Coronavirus: Culture of Politics or the Politics of Culture?

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By Shivaji Sengupta
We are in the grip of the worst pandemic since America was savaged by the Spanish Flu of 1918, over a hundred years ago. Six hundred eighteen people died then. As I write, the number of people dying from this virus is around three hundred; but the number is expected to increase exponentially. By governmental order and decree, we are all homebound as those who are in charge of our lives are working away tirelessly, keeping us abreast of the news. Those of us who are euphemistically called senior citizens are nervous. Calamities like floods and hurricanes are more democratic about whom they kill. Corona discriminates: we are among its favorite targets. Nothing else to do, some of us are reading and writing. Others are watching TV. Many are thinking.
Let’s think about the title of this piece: the culture of politics and the politics of culture. Those of you who are familiar with this column already know that I use the words “politics” to mean human behavior in public conditioned by one’s way of life, opinions, and ideology. It is politics with a small “p.” And by culture, we mean the things we habitually do and live by: our routines and rituals, values, and preferences.
But culture also means something else. In this case, that other meaning is even more poignant. It means intentional growth, like culturing yogurt from milk, wine from grapes. (In fact, according to the history of how words come into formation, the popular meaning of culture is actually a metaphor of the original sense of culture as growth). In this context, it’s the culture of the virus that is at the root of all the problems. No one knows enough about it, how we can contain, and eventually, it.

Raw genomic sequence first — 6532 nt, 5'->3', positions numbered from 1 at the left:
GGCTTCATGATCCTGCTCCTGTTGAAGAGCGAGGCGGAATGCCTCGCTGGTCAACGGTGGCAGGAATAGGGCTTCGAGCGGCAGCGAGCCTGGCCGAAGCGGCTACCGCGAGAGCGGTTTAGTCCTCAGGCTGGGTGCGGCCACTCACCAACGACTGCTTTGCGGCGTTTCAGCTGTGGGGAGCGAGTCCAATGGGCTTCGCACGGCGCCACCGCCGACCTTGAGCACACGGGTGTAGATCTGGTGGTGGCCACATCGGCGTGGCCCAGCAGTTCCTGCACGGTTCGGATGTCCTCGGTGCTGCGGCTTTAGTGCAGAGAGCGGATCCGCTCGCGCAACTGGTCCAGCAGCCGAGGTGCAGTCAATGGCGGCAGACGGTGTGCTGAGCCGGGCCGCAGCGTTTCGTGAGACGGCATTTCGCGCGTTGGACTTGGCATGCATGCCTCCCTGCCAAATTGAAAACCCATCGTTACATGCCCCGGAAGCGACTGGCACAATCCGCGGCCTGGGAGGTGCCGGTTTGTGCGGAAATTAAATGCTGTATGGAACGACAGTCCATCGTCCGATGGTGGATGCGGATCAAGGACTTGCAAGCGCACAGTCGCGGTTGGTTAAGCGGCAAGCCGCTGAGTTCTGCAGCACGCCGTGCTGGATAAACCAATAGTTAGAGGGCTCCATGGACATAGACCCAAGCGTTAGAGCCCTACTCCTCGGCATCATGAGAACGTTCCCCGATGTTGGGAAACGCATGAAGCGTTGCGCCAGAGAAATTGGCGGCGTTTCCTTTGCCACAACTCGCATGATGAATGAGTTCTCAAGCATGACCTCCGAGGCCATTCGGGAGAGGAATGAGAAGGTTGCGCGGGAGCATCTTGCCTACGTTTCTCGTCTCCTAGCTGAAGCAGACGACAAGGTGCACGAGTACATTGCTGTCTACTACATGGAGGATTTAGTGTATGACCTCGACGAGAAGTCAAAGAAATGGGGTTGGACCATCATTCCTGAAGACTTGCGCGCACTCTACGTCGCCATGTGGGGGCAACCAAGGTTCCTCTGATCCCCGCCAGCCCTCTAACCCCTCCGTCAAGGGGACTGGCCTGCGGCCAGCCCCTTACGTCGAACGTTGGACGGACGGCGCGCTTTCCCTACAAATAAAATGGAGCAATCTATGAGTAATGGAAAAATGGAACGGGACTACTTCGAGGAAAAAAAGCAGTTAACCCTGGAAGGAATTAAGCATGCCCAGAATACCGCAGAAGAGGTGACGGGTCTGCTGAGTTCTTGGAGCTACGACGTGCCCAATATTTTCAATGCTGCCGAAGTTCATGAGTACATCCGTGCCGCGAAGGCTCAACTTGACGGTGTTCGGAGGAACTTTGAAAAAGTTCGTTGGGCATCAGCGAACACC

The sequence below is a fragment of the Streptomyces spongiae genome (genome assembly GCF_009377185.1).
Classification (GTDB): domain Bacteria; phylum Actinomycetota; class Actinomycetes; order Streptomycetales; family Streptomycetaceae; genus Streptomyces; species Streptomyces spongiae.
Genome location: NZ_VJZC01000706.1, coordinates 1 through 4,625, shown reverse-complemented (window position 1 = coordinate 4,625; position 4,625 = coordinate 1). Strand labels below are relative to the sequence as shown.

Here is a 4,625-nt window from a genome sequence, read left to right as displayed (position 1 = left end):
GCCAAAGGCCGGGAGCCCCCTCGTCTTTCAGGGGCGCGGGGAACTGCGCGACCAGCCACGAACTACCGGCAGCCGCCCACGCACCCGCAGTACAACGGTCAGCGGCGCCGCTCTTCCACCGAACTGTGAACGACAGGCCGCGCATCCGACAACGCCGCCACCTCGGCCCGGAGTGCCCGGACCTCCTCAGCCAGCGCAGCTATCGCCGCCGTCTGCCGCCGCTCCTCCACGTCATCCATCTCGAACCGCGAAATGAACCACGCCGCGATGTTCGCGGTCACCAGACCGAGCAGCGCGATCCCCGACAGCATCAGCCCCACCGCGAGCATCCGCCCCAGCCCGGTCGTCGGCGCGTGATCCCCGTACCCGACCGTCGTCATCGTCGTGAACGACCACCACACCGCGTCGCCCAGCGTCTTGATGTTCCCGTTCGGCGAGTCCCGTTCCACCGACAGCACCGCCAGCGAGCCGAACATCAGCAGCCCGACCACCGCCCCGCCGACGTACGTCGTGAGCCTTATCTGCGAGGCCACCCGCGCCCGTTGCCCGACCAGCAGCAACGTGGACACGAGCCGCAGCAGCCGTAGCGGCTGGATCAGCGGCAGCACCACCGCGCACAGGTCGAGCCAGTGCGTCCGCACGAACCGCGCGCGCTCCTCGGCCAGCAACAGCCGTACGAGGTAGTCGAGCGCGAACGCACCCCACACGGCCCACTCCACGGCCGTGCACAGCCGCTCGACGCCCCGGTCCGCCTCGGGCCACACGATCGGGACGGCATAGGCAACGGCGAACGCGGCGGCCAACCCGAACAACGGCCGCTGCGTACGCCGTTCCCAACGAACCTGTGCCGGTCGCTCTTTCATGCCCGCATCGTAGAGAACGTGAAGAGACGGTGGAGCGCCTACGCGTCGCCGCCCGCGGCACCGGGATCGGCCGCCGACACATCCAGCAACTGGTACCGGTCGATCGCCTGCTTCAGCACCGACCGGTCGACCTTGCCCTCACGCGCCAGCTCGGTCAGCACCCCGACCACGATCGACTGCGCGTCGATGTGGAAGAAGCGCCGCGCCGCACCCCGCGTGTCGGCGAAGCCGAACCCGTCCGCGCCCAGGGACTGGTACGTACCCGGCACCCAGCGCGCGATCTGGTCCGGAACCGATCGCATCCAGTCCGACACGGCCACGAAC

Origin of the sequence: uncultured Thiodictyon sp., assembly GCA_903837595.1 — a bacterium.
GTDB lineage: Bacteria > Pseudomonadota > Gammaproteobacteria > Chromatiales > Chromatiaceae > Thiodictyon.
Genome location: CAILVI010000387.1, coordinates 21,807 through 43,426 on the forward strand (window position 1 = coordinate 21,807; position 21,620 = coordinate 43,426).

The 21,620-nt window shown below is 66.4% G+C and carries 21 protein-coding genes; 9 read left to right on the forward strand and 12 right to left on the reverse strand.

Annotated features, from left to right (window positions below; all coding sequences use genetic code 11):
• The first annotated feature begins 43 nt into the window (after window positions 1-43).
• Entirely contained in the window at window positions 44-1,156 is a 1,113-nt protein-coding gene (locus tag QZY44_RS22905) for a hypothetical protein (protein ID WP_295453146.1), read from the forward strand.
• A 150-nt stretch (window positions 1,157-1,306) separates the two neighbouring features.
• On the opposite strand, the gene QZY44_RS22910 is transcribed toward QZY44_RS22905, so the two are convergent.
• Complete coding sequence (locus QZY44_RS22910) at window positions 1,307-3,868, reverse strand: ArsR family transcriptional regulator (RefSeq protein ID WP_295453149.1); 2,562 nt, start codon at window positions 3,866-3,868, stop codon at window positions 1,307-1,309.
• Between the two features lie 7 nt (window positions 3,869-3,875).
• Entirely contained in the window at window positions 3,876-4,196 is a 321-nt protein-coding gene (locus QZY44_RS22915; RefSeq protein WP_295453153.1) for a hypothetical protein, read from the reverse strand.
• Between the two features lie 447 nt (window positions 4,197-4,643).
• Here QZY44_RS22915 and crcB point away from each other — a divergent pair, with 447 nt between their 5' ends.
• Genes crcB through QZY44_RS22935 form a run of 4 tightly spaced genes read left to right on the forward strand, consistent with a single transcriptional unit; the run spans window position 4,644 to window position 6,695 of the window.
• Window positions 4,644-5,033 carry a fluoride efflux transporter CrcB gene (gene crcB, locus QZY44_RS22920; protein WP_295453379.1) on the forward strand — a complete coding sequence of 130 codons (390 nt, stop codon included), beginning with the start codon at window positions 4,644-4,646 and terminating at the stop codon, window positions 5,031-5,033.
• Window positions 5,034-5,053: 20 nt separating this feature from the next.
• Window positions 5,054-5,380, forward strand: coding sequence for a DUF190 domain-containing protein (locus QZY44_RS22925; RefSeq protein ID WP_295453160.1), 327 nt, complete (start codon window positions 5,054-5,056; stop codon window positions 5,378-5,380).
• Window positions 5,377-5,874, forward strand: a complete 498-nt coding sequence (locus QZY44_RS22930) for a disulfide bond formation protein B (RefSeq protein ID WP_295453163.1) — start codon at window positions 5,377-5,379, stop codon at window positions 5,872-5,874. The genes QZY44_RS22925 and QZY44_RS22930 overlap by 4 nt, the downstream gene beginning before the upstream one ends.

Ignorance breeds doubt and fear. That is precisely what most of us are experiencing. Moreover, give the character of our president who is more of a salesman than a chief executive, many of us have problems trusting him when he gives his updates in daily press conferences because his progress reports emphasize progress rather than the news. Perhaps he thinks it is better to boost the public’s morale. People, however, would rather have the truth, especially about what the government is achieving and what it still needs to do. In Trump’s press conferences, this does not come through. However, I disagree with those who say that Trump deliberately misleads in his press conferences. For instance, Donald Trump spoke hopefully about the malaria drug’s capacity to slow down the effects of the Coronavirus. If he meant to deceive the American people about the drug’s actual status, he would not have had Dr. Anthony Fauci, Director of the National Institute of Allergy and Infectious Diseases, at his side, or Dr. Stephen Hahn, the Commissioner for Food and Drugs. What Trump doesn’t understand, perhaps cannot because of his pointedly business ethos of counting profits and losses is the sense of community.
A community exists in the form of everyday social practices, cultural traditions, and shared social understandings. It needs to be respected and protected, even amidst pandemics like this one. Leaving aside the incorrigible Donald Trump, the rest of us need to realize something. As Americans, we possess an extraordinary notion of individualism. This notion, at times of public crises like these, needs to tempered with our sense of community responsibility. Social connections must give away to social solidarity.
Social connections are utterly human; social solidarity, not always. David Brooks of The New York Times, explains the difference between the two: “Social connection means feeling empathetic toward others and being kind to them. That’s fine in normal times. Social solidarity is more tenacious. It’s an active commitment to the common good — the kind of thing needed in times like now.” We must understand this if we are to save ourselves and our neighbors.
Reviewing the kind of polity (public behavior) practiced by Americans in the time of crisis, a particular culture emerges that is typically American, inspired by our Constitution (ideology) and transmitted through the actions of everyday people in the community. Most of the time, it’s okay. But when a crisis hits, we need to look at the politics of our cultures. Now, however, this politics needs to change, if only temporarily. We need to trust Big Government, obey emergency rules and regulations, practice social connections remotely, and pray.

We need social solidarity.